Show simple item record

dc.contributor.authorHaroon, Muhammad
dc.contributor.authorMartin, Una
dc.contributor.authorDevlin, Joe
dc.date.accessioned2012-02-01T10:52:31Z
dc.date.available2012-02-01T10:52:31Z
dc.date.issued2012-02-01T10:52:31Z
dc.identifier.citationRheumatol Int. 2012 Jan;32(1):33-7. Epub 2010 Jul 24.en_GB
dc.identifier.issn1437-160X (Electronic)en_GB
dc.identifier.issn0172-8172 (Linking)en_GB
dc.identifier.pmid20658233en_GB
dc.identifier.doi10.1007/s00296-010-1571-6en_GB
dc.identifier.urihttp://hdl.handle.net/10147/207956
dc.description.abstractThe outlook of inflammatory joint diseases has changed significantly with the advent of TNF blockers. However, these advances come with a trade off-risk of infections, especially tuberculosis. The Irish society of rheumatology has proposed guidelines to investigate and treat latent TB infection (LTBI), which is in accordance with majority of international recommendations. This protocol requires that every patient with LTBI should have chemoprophylaxis. INH and different anti-rheumatic drugs are known to cause hepatic and gastrointestinal complications. We sought to investigate the toxicity of adding prophylactic anti-TB medications to different DMARDs and anti-TNF agents. We prospectively documented the course of all patients who were prescribed chemoprophylaxis for LTBI, from August 2007 to August 2008. Arrangements were made for central re-issuing of prescription of INH or rifampicin, after reviewing monthly liver function tests and following telephone interview seeking presence of adverse events. Out of 132 patients who were commenced on different TNF blockers, only 23 patients (17%) were diagnosed with LTBI and were given prophylaxis as per recommended guidelines. Thirty-nine percent (9 out of 23) of patients discontinued INH because of adverse events. Primary reason for discontinuation in these 9 patients was as follows: 3 patients got marked transaminitis (transaminases >5 times the normal limit), 5 patients had non-resolving gastrointestinal intolerance (mainly nausea), and one patient developed non-resolving rash. We have found a significant number of our patients (39%) who could not continue anti-TB prophylaxis due to either gastrointestinal intolerance or hypertransaminesemia.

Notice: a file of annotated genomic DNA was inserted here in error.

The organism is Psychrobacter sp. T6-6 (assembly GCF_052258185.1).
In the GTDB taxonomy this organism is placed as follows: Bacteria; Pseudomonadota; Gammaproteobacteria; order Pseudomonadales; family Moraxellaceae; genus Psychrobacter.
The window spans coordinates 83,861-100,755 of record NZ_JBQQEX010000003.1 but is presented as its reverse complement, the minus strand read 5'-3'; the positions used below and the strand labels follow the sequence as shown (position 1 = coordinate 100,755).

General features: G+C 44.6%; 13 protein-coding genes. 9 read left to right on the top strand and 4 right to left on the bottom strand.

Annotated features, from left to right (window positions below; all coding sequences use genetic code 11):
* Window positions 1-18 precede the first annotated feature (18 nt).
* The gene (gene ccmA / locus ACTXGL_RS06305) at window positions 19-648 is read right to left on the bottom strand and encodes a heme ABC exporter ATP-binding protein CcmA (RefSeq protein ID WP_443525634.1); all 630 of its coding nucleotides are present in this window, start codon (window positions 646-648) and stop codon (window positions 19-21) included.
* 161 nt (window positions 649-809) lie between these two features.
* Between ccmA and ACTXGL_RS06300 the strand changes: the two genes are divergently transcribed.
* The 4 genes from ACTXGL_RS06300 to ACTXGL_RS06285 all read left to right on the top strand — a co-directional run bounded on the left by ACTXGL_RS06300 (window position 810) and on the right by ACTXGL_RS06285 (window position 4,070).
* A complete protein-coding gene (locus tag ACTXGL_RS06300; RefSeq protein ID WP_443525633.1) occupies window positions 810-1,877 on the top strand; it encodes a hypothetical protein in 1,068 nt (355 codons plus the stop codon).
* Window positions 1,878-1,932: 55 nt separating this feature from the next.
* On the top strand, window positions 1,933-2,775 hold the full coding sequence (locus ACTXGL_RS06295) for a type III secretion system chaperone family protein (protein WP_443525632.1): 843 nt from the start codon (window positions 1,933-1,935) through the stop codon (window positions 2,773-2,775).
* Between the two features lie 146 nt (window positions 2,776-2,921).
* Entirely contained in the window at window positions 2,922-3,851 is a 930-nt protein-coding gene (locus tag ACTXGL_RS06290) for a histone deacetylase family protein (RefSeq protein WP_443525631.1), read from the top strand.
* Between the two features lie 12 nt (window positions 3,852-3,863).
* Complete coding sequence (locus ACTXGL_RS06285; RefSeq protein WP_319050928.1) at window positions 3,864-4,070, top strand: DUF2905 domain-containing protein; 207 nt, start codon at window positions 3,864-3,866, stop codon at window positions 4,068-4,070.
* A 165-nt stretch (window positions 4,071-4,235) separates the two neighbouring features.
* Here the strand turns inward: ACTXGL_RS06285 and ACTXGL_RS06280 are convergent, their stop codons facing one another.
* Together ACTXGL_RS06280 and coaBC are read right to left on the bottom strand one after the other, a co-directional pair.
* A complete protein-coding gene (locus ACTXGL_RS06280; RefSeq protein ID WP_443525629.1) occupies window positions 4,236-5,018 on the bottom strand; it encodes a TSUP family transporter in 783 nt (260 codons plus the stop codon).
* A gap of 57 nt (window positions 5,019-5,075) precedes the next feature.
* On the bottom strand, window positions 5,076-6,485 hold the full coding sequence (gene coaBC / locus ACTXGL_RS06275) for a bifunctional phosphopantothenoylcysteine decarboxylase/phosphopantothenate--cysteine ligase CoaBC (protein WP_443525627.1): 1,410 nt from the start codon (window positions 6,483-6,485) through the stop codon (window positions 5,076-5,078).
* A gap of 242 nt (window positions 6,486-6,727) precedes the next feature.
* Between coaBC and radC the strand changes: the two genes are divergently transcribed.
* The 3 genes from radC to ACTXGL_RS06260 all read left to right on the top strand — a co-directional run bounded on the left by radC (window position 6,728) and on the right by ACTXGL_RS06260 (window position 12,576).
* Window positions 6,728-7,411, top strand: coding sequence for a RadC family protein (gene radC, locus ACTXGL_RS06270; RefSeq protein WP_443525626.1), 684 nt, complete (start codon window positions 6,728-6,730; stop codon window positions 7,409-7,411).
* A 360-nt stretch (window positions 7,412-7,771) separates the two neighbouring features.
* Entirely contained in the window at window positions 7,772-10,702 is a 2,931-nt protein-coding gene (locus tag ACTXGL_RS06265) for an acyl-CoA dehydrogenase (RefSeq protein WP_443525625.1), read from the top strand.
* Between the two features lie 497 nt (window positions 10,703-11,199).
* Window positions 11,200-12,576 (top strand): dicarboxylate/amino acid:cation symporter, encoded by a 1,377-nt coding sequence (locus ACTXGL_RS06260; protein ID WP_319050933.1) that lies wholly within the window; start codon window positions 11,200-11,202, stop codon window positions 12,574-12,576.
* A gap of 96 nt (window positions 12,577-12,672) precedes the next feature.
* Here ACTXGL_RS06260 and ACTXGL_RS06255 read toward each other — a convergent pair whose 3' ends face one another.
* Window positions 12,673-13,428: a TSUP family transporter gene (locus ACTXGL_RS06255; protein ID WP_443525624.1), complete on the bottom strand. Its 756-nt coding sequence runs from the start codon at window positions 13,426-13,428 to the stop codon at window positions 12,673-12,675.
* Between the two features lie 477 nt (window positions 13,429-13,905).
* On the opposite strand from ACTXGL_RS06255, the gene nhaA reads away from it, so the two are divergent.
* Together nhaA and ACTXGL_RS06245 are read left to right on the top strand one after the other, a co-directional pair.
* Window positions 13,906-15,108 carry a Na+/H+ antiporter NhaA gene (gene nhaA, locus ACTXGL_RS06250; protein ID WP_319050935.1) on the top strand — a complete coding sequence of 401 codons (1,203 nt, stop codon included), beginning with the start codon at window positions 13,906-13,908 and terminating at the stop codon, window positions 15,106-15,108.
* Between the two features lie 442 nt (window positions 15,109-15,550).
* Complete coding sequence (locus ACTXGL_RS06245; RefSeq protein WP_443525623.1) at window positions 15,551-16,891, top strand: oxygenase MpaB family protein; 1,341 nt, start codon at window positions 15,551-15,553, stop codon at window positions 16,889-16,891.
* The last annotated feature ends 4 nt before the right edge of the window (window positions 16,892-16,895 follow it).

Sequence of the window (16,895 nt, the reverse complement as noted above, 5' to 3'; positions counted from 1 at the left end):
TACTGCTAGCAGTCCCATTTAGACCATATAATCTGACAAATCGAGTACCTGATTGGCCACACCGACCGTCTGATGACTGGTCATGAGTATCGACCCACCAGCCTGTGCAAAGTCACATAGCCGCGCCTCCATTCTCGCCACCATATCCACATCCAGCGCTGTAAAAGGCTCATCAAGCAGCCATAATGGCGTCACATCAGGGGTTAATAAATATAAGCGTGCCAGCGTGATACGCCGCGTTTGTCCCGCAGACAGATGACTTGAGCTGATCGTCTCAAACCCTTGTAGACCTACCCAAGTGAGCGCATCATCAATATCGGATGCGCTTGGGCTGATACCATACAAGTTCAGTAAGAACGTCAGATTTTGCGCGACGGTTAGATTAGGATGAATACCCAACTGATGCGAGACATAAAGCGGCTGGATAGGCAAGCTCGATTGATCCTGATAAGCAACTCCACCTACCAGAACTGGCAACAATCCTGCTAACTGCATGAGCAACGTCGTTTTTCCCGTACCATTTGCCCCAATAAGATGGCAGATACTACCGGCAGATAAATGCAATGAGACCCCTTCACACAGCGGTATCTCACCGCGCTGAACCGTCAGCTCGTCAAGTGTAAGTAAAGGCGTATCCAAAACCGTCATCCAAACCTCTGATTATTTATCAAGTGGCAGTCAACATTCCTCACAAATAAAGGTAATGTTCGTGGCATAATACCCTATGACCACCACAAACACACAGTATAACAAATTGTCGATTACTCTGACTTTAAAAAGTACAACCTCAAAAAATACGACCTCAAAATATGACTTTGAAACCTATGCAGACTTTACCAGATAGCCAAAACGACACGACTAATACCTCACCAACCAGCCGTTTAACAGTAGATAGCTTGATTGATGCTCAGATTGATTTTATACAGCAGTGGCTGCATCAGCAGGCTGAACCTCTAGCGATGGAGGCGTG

dc.language.isoengen_GB
dc.titleHigh incidence of intolerance to tuberculosis chemoprophylaxis.en_GB
dc.contributor.departmentDepartment of Rheumatology, Waterford Regional Hospital, Waterford, Ireland,, mharoon301@hotmail.com.en_GB
dc.identifier.journalRheumatology internationalen_GB
dc.description.provinceMunster
html.description.abstractThe outlook of inflammatory joint diseases has changed significantly with the advent of TNF blockers. However, these advances come with a trade off-risk of infections, especially tuberculosis. The Irish society of rheumatology has proposed guidelines to investigate and treat latent TB infection (LTBI), which is in accordance with majority of international recommendations. This protocol requires that every patient with LTBI should have chemoprophylaxis. INH and different anti-rheumatic drugs are known to cause hepatic and gastrointestinal complications. We sought to investigate the toxicity of adding prophylactic anti-TB medications to different DMARDs and anti-TNF agents. We prospectively documented the course of all patients who were prescribed chemoprophylaxis for LTBI, from August 2007 to August 2008. Arrangements were made for central re-issuing of prescription of INH or rifampicin, after reviewing monthly liver function tests and following telephone interview seeking presence of adverse events. Out of 132 patients who were commenced on different TNF blockers, only 23 patients (17%) were diagnosed with LTBI and were given prophylaxis as per recommended guidelines. Thirty-nine percent (9 out of 23) of patients discontinued INH because of adverse events. Primary reason for discontinuation in these 9 patients was as follows: 3 patients got marked transaminitis (transaminases >5 times the normal limit), 5 patients had non-resolving gastrointestinal intolerance (mainly nausea), and one patient developed non-resolving rash. We have found a significant number of our patients (39%) who could not continue anti-TB prophylaxis due to either gastrointestinal intolerance or hypertransaminesemia.


This item appears in the following Collection(s)

Show simple item record